Photo of Artist Gayle Harrod on a trip to Hogar de las Estrellas in 2011



Gayle Harrod: As a young girl I dreamed of being an artist, but I got the message loud and clear that I couldn’t make a decent living at that, so when I graduated high school I decided to study Architecture.  I had to withdraw after the first year due to family and financial issues and landed a job drafting for a Civil Engineering firm.  I quickly moved up to a position as a Designer and worked in that field for over 26 years.

I used to draw and paint, but hadn’t done it since high school, so I wanted to dabble a bit and see what I could do with that.  My other great passion is the volunteer work I do with the kids in Peru. I wanted to do something to help them too, but I couldn’t see a way to do it all and I felt stuck again, unable to choose between the two.   Then one night I was driving alone in my car and the idea for “The Come Together Café & Emporium”, came to me.  (I always get the best ideas driving in my car!)  It just seemed to make perfect sense and brought the things I love most together so that I really could have it all…and since I love cooking too, the idea of running a small restaurant appealed to me as well.  From that point the ideas just kept coming and the vision continues to grow.  Now I’m just trying to figure out the logistics of taking it from idea to reality.

MIW:  As Alice enters Wonderland, she is not immediately accepted among the creatures there. In fact they believe that she is a threat and try to attack her in her overgrown state. Many youth in our society also feel different and feel socially isolated today. How does your vision address this issue for the youth in your community?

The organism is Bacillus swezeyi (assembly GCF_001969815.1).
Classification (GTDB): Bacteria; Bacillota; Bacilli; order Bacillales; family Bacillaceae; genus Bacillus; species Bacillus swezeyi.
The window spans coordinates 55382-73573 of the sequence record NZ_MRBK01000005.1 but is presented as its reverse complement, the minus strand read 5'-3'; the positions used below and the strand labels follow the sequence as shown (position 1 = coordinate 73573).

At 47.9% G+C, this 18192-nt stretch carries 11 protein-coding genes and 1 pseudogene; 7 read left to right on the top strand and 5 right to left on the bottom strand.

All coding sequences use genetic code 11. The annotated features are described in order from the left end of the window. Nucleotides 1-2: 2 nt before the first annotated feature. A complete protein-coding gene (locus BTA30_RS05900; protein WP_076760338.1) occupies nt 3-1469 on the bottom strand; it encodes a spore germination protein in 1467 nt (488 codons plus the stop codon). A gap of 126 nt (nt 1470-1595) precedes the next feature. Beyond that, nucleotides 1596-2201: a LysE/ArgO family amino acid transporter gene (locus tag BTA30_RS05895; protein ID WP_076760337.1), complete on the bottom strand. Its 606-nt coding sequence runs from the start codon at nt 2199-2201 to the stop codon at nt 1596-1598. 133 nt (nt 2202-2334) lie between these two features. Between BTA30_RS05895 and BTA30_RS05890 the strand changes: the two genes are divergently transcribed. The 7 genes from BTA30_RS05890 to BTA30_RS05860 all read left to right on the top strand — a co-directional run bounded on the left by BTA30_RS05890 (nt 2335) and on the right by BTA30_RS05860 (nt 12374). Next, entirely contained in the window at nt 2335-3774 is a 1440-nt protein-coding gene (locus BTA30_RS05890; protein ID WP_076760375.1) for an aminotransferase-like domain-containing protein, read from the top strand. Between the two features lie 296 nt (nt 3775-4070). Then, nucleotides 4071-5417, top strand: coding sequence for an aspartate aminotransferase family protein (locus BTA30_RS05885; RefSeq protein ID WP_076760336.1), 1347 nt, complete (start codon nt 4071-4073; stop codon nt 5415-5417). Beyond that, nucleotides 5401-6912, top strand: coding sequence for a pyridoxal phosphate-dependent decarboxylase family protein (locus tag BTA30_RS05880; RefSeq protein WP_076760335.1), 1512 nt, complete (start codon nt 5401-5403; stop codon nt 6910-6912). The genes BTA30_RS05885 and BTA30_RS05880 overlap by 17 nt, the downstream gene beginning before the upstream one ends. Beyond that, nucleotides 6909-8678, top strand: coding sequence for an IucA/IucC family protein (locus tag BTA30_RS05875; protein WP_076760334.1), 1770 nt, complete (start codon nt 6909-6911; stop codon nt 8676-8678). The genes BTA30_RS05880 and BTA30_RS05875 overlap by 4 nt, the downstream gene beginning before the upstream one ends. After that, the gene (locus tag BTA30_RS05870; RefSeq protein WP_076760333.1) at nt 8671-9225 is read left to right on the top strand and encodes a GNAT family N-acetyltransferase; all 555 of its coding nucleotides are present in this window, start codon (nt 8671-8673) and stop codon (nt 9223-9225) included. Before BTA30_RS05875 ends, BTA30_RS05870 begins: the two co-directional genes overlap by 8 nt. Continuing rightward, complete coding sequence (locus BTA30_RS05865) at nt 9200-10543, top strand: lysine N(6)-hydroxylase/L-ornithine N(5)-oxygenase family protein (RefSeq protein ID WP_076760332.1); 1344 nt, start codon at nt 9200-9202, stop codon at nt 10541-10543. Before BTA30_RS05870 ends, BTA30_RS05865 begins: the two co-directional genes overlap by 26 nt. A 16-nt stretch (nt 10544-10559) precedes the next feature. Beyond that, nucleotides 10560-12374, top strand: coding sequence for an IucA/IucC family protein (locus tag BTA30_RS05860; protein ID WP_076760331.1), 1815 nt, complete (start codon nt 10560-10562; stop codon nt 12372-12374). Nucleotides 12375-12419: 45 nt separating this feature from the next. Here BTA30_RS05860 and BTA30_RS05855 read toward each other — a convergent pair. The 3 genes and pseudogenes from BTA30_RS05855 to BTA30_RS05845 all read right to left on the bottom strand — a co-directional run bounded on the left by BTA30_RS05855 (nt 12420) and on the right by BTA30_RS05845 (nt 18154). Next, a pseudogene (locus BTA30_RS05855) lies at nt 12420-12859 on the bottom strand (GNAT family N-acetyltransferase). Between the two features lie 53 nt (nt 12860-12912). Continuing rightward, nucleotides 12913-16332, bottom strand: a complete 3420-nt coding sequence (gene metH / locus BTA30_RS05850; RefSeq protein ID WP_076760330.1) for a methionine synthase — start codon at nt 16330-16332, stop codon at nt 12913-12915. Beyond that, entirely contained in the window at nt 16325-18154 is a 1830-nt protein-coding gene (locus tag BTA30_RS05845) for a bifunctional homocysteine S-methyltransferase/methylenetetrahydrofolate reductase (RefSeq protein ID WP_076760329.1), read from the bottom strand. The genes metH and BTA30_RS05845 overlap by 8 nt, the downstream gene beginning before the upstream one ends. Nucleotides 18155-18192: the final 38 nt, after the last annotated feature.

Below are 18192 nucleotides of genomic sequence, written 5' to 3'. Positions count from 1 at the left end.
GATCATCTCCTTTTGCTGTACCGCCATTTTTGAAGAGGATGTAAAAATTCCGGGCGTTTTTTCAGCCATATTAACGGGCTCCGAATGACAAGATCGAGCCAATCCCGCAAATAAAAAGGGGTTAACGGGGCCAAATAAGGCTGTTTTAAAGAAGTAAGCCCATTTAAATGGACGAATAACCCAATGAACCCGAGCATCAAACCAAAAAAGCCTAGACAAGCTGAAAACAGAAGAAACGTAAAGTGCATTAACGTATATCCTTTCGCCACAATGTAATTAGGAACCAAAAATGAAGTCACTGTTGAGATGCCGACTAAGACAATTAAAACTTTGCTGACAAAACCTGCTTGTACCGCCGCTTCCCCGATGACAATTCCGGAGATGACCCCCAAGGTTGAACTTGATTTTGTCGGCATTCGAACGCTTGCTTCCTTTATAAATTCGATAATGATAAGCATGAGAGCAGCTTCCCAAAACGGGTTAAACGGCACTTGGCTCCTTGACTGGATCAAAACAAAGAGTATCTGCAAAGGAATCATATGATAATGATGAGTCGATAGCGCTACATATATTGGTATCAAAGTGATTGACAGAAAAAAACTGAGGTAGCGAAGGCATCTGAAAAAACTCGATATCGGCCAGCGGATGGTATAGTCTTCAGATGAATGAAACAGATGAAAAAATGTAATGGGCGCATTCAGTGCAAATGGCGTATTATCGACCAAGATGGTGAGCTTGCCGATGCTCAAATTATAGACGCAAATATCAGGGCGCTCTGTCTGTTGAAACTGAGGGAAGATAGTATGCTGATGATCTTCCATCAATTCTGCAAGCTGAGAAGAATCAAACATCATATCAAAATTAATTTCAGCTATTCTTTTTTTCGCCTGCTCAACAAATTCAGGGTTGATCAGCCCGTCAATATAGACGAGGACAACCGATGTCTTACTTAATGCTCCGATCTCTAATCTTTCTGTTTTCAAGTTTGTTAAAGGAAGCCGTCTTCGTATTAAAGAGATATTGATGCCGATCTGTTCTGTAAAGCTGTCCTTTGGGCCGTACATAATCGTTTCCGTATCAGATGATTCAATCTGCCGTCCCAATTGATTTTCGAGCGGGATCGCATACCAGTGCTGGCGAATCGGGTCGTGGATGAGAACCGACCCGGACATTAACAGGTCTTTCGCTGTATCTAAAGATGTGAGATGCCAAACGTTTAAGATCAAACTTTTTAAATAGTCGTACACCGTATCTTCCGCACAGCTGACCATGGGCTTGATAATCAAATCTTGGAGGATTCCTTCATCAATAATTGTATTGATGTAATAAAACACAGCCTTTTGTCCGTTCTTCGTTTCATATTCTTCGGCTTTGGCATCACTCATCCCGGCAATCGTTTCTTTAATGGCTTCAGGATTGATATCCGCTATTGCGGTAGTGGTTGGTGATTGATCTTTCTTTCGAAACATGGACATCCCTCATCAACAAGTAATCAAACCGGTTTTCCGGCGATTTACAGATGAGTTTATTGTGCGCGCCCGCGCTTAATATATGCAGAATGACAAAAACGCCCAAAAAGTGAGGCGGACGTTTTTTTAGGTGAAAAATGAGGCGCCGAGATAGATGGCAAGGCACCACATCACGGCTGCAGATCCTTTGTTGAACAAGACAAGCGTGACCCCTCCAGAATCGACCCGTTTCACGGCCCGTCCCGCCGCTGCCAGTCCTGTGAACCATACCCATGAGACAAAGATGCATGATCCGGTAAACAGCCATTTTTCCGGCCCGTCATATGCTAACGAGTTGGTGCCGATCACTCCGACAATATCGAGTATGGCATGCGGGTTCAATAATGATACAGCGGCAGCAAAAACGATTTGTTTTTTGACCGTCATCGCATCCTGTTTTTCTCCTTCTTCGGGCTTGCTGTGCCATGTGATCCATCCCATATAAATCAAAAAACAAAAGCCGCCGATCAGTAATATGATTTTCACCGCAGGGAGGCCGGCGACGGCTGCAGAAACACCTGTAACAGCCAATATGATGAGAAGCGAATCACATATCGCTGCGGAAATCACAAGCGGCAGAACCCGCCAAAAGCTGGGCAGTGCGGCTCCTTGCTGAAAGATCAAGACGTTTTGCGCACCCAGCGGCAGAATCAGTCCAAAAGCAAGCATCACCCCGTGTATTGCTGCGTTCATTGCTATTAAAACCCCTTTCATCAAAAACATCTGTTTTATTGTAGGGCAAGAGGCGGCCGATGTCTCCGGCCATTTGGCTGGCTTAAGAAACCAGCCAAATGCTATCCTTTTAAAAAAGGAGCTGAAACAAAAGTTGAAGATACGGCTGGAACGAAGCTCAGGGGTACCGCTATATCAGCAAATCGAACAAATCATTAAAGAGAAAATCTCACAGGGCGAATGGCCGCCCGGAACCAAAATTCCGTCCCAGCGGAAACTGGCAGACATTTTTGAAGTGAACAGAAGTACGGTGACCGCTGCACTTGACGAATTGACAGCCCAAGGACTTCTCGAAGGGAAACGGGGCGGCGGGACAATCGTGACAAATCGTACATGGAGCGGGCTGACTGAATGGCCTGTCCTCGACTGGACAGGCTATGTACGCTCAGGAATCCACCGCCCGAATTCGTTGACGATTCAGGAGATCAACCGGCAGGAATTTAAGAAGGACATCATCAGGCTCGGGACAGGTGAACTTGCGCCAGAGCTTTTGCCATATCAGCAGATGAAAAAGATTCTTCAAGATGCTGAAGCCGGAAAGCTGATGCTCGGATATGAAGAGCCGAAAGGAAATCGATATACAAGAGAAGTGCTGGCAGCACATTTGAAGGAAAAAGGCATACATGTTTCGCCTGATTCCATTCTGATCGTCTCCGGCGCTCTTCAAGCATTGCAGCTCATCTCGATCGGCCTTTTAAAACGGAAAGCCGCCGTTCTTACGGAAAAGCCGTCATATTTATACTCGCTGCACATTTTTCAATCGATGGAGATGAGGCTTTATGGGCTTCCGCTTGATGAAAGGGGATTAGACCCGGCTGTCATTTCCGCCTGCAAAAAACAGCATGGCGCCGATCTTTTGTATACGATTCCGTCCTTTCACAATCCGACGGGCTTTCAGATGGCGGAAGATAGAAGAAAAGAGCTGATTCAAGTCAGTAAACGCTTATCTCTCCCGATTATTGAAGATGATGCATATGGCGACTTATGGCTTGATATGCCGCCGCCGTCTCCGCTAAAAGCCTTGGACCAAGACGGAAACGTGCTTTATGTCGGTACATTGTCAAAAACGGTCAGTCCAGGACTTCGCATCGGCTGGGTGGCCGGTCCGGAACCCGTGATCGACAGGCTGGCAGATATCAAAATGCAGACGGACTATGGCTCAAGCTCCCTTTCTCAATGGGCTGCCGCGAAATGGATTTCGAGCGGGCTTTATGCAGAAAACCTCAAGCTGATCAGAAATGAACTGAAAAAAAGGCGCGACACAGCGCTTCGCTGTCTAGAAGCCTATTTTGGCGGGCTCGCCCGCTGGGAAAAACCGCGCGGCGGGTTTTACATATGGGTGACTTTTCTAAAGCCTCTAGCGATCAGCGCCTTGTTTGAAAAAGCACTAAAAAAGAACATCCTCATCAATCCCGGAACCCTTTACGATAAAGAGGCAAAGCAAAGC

Gayle Harrod:  What I envision is a place where young people can come together with others and express themselves creatively.  My aim is to encourage creative expression in whatever form that may take.  I plan to have art classes and art-centered play-groups during the day for younger kids (and Moms!) to explore their creative side and learn new mediums.   I also plan to hold individual and collaborative writing workshops, dance exhibitions and open mic in the evening for teens and young adults as well as original performances of live music, comedy and gallery showings of local artists work, at night for the grown ups.  By giving young people an open stage for their creative expression, they feel “heard” and valued.  I also hope to provide scholarships for local students to help them pursue an education in the Arts.  Eventually, I hope to address some of the obstacles that prevent many young people from pursuing a career in Arts, for example, creating a viable marketplace for their works to raise incomes and looking into the possibility of setting up an Artists and Musicians, Health Insurance Co-op. I want to create a real sense of community, a collective gathering place for creative minds to be nurtured and supported.

MIW:  As an artist, with which alice in wonderland character do you most identify with and why?

Gayle Harrod:  Oh, I definitely relate to Alice.  So many of the quotes from the story just seem to mirror my own life and my search for self…the search for the meaning of things…finding the lesson or the “moral” in every situation.  The age old question of “Who am I, really ?”  I guess you could say I’ve had a run-in with my own sort of “Cheshire Cat” that pretty much turned life as I knew it on its head.  After that, I don’t look at the world or myself, the same way…nothing will ever be the same, nor would I want it to be.  It was the catalyst, the “magic potion” if you will, that forever changed me.   This potion didn’t make me bigger or smaller, it let me see myself as I truly am, laid bare the flaws in my character that caused me to repeat unhealthy patterns and choices and allowed me to acknowledge them and work to change them.  It also shattered all preconceived notions of security and in doing so, removed all fear of the unknown. It gave me the courage to walk away from what is safe and known, to finally start living the life I want.


Photo of Gayle Harrod as a child.

MIW:  In your mission statement you say, “We Create Social Change by imagining and implementing innovative, sustainable solutions to social problems, specifically targeting those affecting the Creative Community as well as at-risk and special needs populations of children and young adults.” Can you elaborate on how your center will involve children and youth who are at risk?